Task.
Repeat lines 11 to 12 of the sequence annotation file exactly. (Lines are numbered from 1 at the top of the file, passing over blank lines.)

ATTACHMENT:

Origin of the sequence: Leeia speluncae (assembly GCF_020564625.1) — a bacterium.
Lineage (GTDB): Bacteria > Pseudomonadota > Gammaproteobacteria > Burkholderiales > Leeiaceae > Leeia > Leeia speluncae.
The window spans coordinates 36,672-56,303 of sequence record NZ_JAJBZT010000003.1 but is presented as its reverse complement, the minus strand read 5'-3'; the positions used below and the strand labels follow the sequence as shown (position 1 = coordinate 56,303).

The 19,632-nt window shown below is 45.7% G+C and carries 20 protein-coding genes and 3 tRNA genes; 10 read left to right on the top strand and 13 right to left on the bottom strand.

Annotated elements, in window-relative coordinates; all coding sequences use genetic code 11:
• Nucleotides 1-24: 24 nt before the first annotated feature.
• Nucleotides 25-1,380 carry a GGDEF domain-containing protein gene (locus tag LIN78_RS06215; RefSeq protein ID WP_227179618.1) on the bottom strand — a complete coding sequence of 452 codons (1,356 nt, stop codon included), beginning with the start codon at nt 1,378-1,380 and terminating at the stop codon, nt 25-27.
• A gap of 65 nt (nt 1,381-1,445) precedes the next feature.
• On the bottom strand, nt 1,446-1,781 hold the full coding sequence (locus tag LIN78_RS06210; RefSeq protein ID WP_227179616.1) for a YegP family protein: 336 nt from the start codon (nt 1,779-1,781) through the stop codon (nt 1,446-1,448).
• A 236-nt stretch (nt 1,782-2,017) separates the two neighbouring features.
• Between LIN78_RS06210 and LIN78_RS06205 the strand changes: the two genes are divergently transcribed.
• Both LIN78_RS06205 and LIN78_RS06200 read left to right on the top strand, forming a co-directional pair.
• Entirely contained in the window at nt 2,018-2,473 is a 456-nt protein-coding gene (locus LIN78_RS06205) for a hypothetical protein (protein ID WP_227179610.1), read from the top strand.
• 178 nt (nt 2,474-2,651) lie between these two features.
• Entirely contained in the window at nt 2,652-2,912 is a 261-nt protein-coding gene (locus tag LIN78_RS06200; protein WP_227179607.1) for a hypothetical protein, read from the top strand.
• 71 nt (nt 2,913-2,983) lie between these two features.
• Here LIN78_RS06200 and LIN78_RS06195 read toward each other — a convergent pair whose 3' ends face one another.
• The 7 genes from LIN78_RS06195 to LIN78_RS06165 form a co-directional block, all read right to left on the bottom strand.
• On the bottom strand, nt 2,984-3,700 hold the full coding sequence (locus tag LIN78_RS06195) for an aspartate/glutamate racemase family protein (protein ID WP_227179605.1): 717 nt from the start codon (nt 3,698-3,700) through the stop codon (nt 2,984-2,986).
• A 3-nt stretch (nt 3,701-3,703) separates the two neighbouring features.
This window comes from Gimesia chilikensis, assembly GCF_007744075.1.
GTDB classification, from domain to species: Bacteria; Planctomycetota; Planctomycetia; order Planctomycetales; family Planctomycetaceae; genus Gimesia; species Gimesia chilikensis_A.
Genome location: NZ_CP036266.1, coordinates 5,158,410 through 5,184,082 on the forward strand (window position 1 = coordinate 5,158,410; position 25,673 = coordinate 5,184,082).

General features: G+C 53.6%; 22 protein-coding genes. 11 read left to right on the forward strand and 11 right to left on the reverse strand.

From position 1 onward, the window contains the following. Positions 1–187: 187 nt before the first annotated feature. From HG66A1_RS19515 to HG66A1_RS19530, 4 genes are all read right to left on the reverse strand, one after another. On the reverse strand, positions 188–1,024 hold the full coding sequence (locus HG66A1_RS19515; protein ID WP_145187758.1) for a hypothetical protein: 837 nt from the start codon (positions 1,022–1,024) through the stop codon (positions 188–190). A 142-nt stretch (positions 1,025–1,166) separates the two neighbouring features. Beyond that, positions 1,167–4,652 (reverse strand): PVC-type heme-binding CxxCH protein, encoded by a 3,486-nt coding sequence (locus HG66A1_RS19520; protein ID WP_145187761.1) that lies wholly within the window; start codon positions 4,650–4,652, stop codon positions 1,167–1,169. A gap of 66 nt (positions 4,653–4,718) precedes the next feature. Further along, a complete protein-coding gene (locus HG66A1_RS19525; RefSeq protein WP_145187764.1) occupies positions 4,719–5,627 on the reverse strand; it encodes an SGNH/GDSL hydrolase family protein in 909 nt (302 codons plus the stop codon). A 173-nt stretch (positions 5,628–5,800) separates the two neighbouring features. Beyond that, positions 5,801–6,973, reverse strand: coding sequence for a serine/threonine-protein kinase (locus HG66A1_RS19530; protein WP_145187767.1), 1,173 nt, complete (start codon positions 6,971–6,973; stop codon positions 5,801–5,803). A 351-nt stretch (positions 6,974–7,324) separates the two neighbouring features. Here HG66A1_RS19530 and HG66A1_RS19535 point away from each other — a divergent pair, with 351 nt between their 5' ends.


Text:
• Between LIN78_RS06210 and LIN78_RS06205 the strand changes: the two genes are divergently transcribed.
• Both LIN78_RS06205 and LIN78_RS06200 read left to right on the top strand, forming a co-directional pair.